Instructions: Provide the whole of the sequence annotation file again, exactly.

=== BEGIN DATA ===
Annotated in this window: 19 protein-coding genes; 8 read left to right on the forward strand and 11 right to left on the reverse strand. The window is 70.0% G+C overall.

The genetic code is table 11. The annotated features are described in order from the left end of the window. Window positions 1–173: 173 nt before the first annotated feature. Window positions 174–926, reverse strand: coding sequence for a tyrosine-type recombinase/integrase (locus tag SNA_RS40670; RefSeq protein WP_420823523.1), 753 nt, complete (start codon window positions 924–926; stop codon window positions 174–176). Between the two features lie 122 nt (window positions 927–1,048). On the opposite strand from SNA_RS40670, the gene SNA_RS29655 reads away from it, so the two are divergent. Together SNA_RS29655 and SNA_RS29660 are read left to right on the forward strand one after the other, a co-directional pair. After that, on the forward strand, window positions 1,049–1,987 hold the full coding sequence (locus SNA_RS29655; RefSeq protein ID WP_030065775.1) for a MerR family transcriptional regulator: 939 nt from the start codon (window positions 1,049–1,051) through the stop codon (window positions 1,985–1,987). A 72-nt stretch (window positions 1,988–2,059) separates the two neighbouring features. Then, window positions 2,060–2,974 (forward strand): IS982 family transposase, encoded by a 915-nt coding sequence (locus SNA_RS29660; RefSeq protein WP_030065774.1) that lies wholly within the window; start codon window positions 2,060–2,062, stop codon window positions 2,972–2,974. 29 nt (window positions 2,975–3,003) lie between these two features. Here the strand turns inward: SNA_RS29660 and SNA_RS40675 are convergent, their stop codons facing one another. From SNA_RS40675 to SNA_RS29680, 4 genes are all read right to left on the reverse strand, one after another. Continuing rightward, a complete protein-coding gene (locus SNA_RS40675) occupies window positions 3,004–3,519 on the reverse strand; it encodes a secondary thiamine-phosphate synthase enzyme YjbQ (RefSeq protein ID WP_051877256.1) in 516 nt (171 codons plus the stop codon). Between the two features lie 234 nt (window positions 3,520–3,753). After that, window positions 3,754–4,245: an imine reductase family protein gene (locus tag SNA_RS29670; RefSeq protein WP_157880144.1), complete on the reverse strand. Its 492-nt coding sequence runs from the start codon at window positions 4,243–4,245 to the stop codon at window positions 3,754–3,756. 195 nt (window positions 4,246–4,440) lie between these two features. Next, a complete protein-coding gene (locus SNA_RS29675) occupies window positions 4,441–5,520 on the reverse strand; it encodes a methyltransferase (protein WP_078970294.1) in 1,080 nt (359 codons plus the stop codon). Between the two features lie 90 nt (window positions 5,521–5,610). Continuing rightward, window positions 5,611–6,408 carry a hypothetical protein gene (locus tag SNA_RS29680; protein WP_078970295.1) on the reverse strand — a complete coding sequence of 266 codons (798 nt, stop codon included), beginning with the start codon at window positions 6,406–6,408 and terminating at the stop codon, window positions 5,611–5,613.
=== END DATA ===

Annotated in this window: 19 protein-coding genes; 8 read left to right on the forward strand and 11 right to left on the reverse strand. The window is 70.0% G+C overall.

The genetic code is table 11. The annotated features are described in order from the left end of the window. Window positions 1–173: 173 nt before the first annotated feature. Window positions 174–926, reverse strand: coding sequence for a tyrosine-type recombinase/integrase (locus tag SNA_RS40670; RefSeq protein WP_420823523.1), 753 nt, complete (start codon window positions 924–926; stop codon window positions 174–176). Between the two features lie 122 nt (window positions 927–1,048). On the opposite strand from SNA_RS40670, the gene SNA_RS29655 reads away from it, so the two are divergent. Together SNA_RS29655 and SNA_RS29660 are read left to right on the forward strand one after the other, a co-directional pair. After that, on the forward strand, window positions 1,049–1,987 hold the full coding sequence (locus SNA_RS29655; RefSeq protein ID WP_030065775.1) for a MerR family transcriptional regulator: 939 nt from the start codon (window positions 1,049–1,051) through the stop codon (window positions 1,985–1,987). A 72-nt stretch (window positions 1,988–2,059) separates the two neighbouring features. Then, window positions 2,060–2,974 (forward strand): IS982 family transposase, encoded by a 915-nt coding sequence (locus SNA_RS29660; RefSeq protein WP_030065774.1) that lies wholly within the window; start codon window positions 2,060–2,062, stop codon window positions 2,972–2,974. 29 nt (window positions 2,975–3,003) lie between these two features. Here the strand turns inward: SNA_RS29660 and SNA_RS40675 are convergent, their stop codons facing one another. From SNA_RS40675 to SNA_RS29680, 4 genes are all read right to left on the reverse strand, one after another. Continuing rightward, a complete protein-coding gene (locus SNA_RS40675) occupies window positions 3,004–3,519 on the reverse strand; it encodes a secondary thiamine-phosphate synthase enzyme YjbQ (RefSeq protein ID WP_051877256.1) in 516 nt (171 codons plus the stop codon). Between the two features lie 234 nt (window positions 3,520–3,753). After that, window positions 3,754–4,245: an imine reductase family protein gene (locus tag SNA_RS29670; RefSeq protein WP_157880144.1), complete on the reverse strand. Its 492-nt coding sequence runs from the start codon at window positions 4,243–4,245 to the stop codon at window positions 3,754–3,756. 195 nt (window positions 4,246–4,440) lie between these two features. Next, a complete protein-coding gene (locus SNA_RS29675) occupies window positions 4,441–5,520 on the reverse strand; it encodes a methyltransferase (protein WP_078970294.1) in 1,080 nt (359 codons plus the stop codon). Between the two features lie 90 nt (window positions 5,521–5,610). Continuing rightward, window positions 5,611–6,408 carry a hypothetical protein gene (locus tag SNA_RS29680; protein WP_078970295.1) on the reverse strand — a complete coding sequence of 266 codons (798 nt, stop codon included), beginning with the start codon at window positions 6,406–6,408 and terminating at the stop codon, window positions 5,611–5,613.